1872-1874 Wedding Dress The Victoria & Albert Museum; Bustle 1873, Austrian, Made of cotton and horsehair
Summer Corset  1872  The Metropolitan Museum of Art
Why for this series?
The hats! The fabrics. The yardage. The restrictions. All represent a level of confinement and superficiality that Alexia, whether she realizes it or not, chafes against.

1872-1875  The Metropolitan Museum of Art
1870-1875 Wedding Bonnet   The Victoria & Albert Museum

The authorial drawback?
Too much fabric, way too hard to move. Challenging for cover art.

 1872 Ball Gown  Charles Fredrick Worth; Bustle 1872-1874 both The Metropolitan Museum of Art

What were the men wearing?
Relatively somber colors in suits, flashy waistcoats and vests, some experimentation with fabrics.

 1873_May_Gof; 1873-1875  The Victoria & Albert Museum; 1875-1880  The Los Angeles County Museum of Art
Gustave Caillebotte- Portrait of Paul Hugot, 1878

What to watch for inspiration?
The Buccaneers, some of The Forsythe Saga, some of The Pallisters

What Happened Next?
Skirts started to come in closer and closer to the body, the lobster tale became fashionable, fabrics became (if you can imagine) even more elaborate.

 1870s  Kerry Taylor Auctions; "Lobster Tail" Bustle  1870s  The Metropolitan Museum of Art
1879-1880; 1879  both The Metropolitan Museum of Art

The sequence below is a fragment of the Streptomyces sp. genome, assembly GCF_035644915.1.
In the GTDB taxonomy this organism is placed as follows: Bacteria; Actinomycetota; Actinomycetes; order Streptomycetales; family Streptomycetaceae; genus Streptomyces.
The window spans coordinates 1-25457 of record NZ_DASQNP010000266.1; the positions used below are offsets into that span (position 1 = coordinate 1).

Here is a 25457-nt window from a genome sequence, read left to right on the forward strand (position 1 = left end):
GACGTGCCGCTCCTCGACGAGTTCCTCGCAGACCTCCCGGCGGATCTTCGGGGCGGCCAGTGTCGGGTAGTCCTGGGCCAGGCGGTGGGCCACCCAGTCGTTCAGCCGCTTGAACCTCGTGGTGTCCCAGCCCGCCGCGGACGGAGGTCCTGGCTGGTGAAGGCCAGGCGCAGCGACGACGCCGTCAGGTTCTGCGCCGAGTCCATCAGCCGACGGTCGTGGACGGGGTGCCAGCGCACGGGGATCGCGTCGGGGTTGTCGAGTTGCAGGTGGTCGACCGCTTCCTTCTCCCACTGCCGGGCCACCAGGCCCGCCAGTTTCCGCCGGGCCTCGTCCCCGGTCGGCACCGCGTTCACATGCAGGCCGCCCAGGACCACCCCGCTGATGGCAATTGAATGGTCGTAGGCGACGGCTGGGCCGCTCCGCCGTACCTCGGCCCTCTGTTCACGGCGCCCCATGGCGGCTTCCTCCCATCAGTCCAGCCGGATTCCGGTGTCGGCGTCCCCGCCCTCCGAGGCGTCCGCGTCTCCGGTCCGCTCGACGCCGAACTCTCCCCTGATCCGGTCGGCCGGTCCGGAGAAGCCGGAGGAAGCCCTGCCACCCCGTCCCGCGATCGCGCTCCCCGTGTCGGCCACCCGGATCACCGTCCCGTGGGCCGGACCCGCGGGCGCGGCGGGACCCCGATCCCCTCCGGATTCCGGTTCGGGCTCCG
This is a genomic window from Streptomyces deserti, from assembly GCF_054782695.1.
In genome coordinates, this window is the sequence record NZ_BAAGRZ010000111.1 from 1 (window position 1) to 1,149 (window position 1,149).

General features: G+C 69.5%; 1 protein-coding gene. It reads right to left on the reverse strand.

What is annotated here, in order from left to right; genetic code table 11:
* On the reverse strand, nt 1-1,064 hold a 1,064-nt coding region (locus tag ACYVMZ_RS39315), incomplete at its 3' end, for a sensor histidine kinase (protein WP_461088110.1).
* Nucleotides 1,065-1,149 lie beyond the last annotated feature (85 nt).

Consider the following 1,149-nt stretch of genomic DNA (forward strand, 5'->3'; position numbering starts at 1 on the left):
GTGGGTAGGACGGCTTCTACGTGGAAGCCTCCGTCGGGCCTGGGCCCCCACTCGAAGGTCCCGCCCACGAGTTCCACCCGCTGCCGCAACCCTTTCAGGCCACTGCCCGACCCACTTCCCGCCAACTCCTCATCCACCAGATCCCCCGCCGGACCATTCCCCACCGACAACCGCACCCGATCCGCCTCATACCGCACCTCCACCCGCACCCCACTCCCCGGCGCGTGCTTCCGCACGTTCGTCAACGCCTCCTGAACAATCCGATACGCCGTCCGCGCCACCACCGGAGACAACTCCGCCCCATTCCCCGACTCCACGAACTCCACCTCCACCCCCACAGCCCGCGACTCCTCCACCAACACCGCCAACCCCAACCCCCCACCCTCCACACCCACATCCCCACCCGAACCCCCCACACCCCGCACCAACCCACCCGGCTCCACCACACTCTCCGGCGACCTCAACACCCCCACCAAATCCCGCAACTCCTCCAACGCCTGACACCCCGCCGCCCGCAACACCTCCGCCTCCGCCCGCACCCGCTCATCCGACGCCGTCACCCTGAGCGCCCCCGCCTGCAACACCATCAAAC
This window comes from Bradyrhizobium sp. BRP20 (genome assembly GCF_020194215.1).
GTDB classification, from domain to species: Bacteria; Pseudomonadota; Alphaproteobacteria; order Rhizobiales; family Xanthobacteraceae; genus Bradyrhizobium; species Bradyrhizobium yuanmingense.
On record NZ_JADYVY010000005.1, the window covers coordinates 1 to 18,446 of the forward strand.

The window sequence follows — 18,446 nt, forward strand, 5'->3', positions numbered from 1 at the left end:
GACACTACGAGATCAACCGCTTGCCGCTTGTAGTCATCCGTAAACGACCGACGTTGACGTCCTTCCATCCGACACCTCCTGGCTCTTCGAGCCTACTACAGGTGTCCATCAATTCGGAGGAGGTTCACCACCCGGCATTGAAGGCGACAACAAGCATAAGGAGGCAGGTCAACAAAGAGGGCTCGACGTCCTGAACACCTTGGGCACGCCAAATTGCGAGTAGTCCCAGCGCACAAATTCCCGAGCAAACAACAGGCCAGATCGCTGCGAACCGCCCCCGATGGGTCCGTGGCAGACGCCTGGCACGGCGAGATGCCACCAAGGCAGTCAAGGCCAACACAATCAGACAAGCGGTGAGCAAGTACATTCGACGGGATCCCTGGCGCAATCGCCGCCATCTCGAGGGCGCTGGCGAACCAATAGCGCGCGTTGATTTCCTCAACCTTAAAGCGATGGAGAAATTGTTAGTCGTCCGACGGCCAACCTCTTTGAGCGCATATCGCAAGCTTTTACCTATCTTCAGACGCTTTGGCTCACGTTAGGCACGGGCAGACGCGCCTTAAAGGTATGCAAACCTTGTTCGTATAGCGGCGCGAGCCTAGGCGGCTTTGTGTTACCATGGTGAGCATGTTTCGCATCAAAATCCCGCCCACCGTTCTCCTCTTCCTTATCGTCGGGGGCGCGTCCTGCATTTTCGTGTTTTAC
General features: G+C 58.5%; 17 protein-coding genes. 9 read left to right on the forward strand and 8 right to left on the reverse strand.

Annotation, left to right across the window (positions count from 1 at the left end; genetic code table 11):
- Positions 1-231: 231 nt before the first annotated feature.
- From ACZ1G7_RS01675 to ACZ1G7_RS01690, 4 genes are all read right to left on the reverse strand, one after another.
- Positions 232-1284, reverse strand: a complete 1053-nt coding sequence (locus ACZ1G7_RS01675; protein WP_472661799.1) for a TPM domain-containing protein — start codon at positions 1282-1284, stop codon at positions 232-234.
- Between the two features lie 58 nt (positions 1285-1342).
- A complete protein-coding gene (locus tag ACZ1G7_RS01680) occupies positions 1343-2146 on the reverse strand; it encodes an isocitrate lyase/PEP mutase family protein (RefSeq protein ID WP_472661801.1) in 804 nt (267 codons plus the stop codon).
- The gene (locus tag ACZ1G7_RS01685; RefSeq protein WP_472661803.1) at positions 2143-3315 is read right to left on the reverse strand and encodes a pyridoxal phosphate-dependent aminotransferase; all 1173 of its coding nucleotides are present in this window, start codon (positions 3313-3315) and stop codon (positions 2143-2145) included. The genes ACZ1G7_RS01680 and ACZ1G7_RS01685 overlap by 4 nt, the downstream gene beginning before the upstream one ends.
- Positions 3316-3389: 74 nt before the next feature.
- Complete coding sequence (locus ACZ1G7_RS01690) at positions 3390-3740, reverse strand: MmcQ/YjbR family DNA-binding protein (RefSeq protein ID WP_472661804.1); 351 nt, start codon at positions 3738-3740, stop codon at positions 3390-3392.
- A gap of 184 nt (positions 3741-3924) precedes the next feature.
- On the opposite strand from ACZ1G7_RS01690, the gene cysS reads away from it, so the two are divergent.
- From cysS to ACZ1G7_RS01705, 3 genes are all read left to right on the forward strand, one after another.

1878-1879; 1879 Wedding Dress both  The Metropolitan Museum of Art


The Custard Protocol Series

1895 - ????

For the author:
Main points of entry?
Experimenting in asymmetry, puffy sleeves, wide range of outfit choices, more freedom of movement, complementary fabrics, the biggest most outrageous hats ever (Queen Ivy's influence). Fashion houses appear, scions of fashion became brand ambassadors for a house to which they were loyal. (Prudence lives in Worth.) Iconic dresses given names as if they were art pieces. New Woman movement influences sportswear and major dress reform due, in part, to the ubiquitous bicycle.

 1890s Wedding Dress  1890s  The Indianapolis Museum of Art; Wedding Dress  Jean-Philippe Worth, 1895  The Metropolitan Museum of Art

What makes it silly?
Those truly bizarre sleeves, those enormous over-decorated hats equal a very top heavy look.

 1895  Kerry Taylor Auctions; 1890 Sleeve Supports  1890s  The Metropolitan Museum of Art

1895  The Metropolitan Museum of Art
Summer Corset  1895  The Victoria & Albert Museum

Why for this series?
The hats! The sleeves, the ridiculousness continues.

 1898  The Metropolitan Museum of Art; 1894  The Goldstein Museum of Design

The authorial drawback?
I really think this period is ugly, it's hard to write characters swooning over dresses I think are hideous.

What were the men wearing?

 1895 Evening Vest  1885-1895; Ascot  1890s both The Metropolitan Museum of Art

Suit ca. 1894 via The Costume Institute of the Metropolitan Museum of Art
1890s man via shewhoworshipscarlin tumblr
Isn't he the cutest? Biffy, perhaps?

What to watch for inspiration?
Lark Rise to Candleford

What happened next?
If you can imagine, dresses became even more elaborate eventually bleeding into the massive hats and complex outfits of the turn of the century.

Ball Gown  Jacques Doucet, 1898-1902  The Metropolitan Museum of Art

"If you chance to find an authoress occupied with her needle, express no astonishment, and refrain from exclaiming, "What! can you sew?" or, "I never supposed a literary lady could even hem a handkerchief!"
 ~ The Ladies' Guide to True Politeness and Perfect Manners or, Miss Leslie's Behaviour Book
by Eliza Leslie (1864)

Retro Rack is also on facebook where I post additional images and fashion thoughts.